Choose To Connect

May 09, 2020

Today I watched my two and a half year old toddler melt down for what seemed like the twelfth time today. Usually, I understand what triggers him – turning off the TV, saying “No” to another yogurt, or disrupting his master plan to run around naked with a butter knife. You know, the usual triggers to toddler showdowns. However, this time he wasn’t upset for the usual reasons. I resorted to asking the toddler. Which of course produced no results. How frustrating! As I turned to him to yell and demand answers. I caught myself and froze in the moment. I thought to myself, “What is my goal here?” I became intently focused on understanding what triggered my toddler’s emotional down spiral and, because he has yet to fully develop communication skills or emotional intelligence, he was ill equipped to provide me answers.

This moment was particularly frustrating for me because I don’t like the unexplainable. In these situations, I tend to furiously pursue understanding – oftentimes with dire consequences I rarely realize in the moment. I seek to understand, become frustrated with my lack of understanding, and either disengage, get defensive, or act out. These behaviors disconnect me from others. Upon reflection on it, my challenges with my son aren’t just about parenting, but are in fact indicative of how I interact with the people closest to me: my spouse, friends, and family.

Regardless of who you’re engaging with, how often do you find yourself out of balance between trying to understand and connection? Given the unpredictable, and at times chaotic, world we live in, it’s easy for us all to get into a headspace where we risk connection for the sake of understanding. After all, it is human nature to want to understand so that we can predict behavior and ultimately secure our own safety. Yet, what happens when we go against human nature and choose to connect without fully understanding what is going on with the ones we love? How important is it to ‘’get it’’ before we empathize, validate or comfort?

In my experience with working with couples, I have found that one or both of the partners often lack the ability to confidently communicate where they are emotionally. Similar to my toddler, many people are unequipped to express themselves and provide understanding to their loved ones. Despite how frustrating it may be to be on the end that lacks understanding, I am not so sure that the consequence of this has to be disconnection. The following personal interventions could derail you from the path of disconnection to connection-a path we ultimately find more comforting:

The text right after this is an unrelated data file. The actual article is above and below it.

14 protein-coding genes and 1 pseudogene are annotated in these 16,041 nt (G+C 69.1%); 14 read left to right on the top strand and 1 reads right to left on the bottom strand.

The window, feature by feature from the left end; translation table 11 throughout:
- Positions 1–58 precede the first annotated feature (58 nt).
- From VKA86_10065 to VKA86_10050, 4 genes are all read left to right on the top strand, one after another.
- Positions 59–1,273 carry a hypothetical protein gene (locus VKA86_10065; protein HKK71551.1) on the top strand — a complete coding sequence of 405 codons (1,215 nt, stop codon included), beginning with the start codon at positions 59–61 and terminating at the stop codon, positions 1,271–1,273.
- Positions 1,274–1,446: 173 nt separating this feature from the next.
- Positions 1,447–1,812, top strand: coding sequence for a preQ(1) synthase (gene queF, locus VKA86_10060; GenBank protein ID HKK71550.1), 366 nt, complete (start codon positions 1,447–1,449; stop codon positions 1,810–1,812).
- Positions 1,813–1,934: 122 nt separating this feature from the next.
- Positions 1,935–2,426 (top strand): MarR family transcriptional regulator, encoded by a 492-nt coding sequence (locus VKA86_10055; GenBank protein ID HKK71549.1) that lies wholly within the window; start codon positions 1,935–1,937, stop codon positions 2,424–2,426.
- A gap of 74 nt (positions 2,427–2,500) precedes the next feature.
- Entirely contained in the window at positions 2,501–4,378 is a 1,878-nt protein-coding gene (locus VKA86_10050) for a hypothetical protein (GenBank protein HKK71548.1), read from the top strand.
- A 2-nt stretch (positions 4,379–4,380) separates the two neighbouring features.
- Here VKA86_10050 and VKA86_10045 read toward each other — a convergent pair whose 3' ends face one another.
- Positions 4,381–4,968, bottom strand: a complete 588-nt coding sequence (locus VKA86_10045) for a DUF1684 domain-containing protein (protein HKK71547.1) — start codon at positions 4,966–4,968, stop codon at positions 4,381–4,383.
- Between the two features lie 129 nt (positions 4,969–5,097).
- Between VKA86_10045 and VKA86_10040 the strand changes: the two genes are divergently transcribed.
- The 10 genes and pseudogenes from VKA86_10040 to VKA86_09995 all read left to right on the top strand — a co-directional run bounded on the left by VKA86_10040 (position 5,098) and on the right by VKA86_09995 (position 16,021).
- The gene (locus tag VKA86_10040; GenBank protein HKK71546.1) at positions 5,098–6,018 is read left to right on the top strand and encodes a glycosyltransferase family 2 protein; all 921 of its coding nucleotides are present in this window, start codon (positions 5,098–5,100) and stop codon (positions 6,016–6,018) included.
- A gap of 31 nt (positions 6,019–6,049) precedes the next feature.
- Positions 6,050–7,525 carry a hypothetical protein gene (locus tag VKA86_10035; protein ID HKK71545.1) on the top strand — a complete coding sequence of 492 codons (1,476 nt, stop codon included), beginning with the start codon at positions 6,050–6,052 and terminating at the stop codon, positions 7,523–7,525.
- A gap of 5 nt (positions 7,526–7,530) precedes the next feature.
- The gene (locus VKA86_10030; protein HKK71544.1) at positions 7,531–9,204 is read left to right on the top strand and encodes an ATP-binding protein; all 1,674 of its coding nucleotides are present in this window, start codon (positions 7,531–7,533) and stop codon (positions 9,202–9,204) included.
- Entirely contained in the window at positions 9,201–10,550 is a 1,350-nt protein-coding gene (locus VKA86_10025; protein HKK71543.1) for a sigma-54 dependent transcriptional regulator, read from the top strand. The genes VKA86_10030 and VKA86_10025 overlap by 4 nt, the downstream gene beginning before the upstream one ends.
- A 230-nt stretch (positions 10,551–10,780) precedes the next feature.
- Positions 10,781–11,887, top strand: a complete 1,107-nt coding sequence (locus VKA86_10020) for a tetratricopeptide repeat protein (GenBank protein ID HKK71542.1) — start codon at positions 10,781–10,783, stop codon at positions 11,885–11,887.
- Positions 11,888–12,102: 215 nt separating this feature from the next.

1. Take a pause and ground yourself. Grounding is the practice of bringing awareness to what is happening to you physically and within your environment. When high emotional states take over, you are no longer operating with access to the parts of your brain that makes sound decisions and are restricted to your instinctual brain. You can start the route of accessing the less primitive parts of your brain by using your five senses. Start with identifying 5 things you can see, 4 things you can hear, 3 things you can physically touch, 2 things you can taste or smell (or would like to taste or smell) and 1 thing you can do or think differently in this moment.
  2. Remove the should. Throw out the shoulds of ‘’he should know better’’ or ‘’she shouldn’t have acted this way.’’ The word should is more concerned with creating patterns of predictability so we understand what is to come. Dr. Carol Clark, author of My Pocket Therapist: 12 Tools for Living in Connection, defines should as “an external control word’’ and recommends replacing should with ‘’want, would like, [and] wish.” Set yourself up to win by replacing statements such as ‘’They should be able to tell me why they are acting this way’’ with ‘’I would very much like to understand why they are acting this way. Even though I do not, I am choosing to draw closer anyway.’’
  3. Choose to draw closer. Come in for a hug. Extend a hand to be held. Move in closer for a cuddle. Touch is the first sense we acquire and research has shown loving touch to be powerful enough to decrease physical and emotional pain. Be sure to discuss with your partner as to what loving touch they are open to and when they are open to receiving beforehand.

Challenge yourself to go against your defaults in these moments and try doing these interventions. If you desire to delve deeper into putting these disciplines into practice, there is no better place or time to start than now with the help of a professional and competent therapist. My counseling practice focuses on working with couples who struggle with intimacy, anxiety, and barriers to connection. Connect with me to learn more about how my specialized services can help you where you are now.

As for my son, In the midst of his wailing and emotional dysregulation, I got down to his level, looked him in his tear-filled eyes and let him know that I love him and that I don’t have to understand to show him that. Immediately I felt my own and his anguish subside.

Brittanni Young, LMFT, CSTI am a Licensed Marriage and Family therapist and Board Certified Sex therapist currently practicing in Georgia. I graduated from Georgia Southern University with a Bachelor’s degree in Psychology in 2008 and graduated from Mercer University, School of Medicine with a Master’s degree in 2011.

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